I don't mean to sound insensitive, really I don't. It just sounds to me like the context you have set up around this child is 'there is something wrong here, and we have to find it'. I would suggest that there is nothing wrong at all, and in time the behaviors that trouble you will pass. We all want our children to be unique and individual. But it's a bit much to ask them to be like that only in the appropriate ways.

If the teacher has a connection with the child, perhaps they could 'loop', and be their teacher next year too. Some district do that, ours does and it made a difference.



StarBright

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Re: Solutions for Rambunctious, Emotional, Bright Kindergartner?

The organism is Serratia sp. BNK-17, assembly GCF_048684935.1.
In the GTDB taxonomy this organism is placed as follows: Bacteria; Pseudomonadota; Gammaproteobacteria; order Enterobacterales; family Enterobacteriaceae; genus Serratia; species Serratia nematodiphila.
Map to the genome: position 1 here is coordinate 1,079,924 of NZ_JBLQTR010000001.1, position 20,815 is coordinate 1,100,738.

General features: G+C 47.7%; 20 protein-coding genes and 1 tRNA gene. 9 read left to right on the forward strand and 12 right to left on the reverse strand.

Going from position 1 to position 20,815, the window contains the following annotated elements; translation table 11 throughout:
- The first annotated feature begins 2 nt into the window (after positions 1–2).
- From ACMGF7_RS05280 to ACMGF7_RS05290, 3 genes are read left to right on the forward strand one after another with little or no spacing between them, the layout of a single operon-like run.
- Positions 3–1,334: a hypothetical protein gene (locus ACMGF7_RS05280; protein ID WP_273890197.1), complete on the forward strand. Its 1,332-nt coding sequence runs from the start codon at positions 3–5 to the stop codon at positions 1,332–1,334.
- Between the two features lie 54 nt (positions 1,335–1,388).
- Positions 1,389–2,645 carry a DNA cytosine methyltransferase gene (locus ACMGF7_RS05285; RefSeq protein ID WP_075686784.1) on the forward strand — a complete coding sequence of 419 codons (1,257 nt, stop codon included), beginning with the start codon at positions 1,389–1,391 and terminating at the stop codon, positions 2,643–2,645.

« Reply #95 on: December 08, 2017, 09:17:13 AM »
Reading your post I was struck by your title, that your are looking for 'Solutions for a Rambunctious, Emotional, Bright Kindergartner?'
Why do those need solutions? Solutions are sought after for problems. It sure sounds to me that you've decided long ago that there is something wrong here, somethings got to be fixed with your child. I'm no child expert, (in fact I avoid them like the plague), but I do have a child, (2nd of 3) that is similar to yours, but I didn't read anything in the post that would really trouble me.  Perhaps if this was your 3rd child you might see this differently. I know I tended to worry about things more with our first child, as it was all new.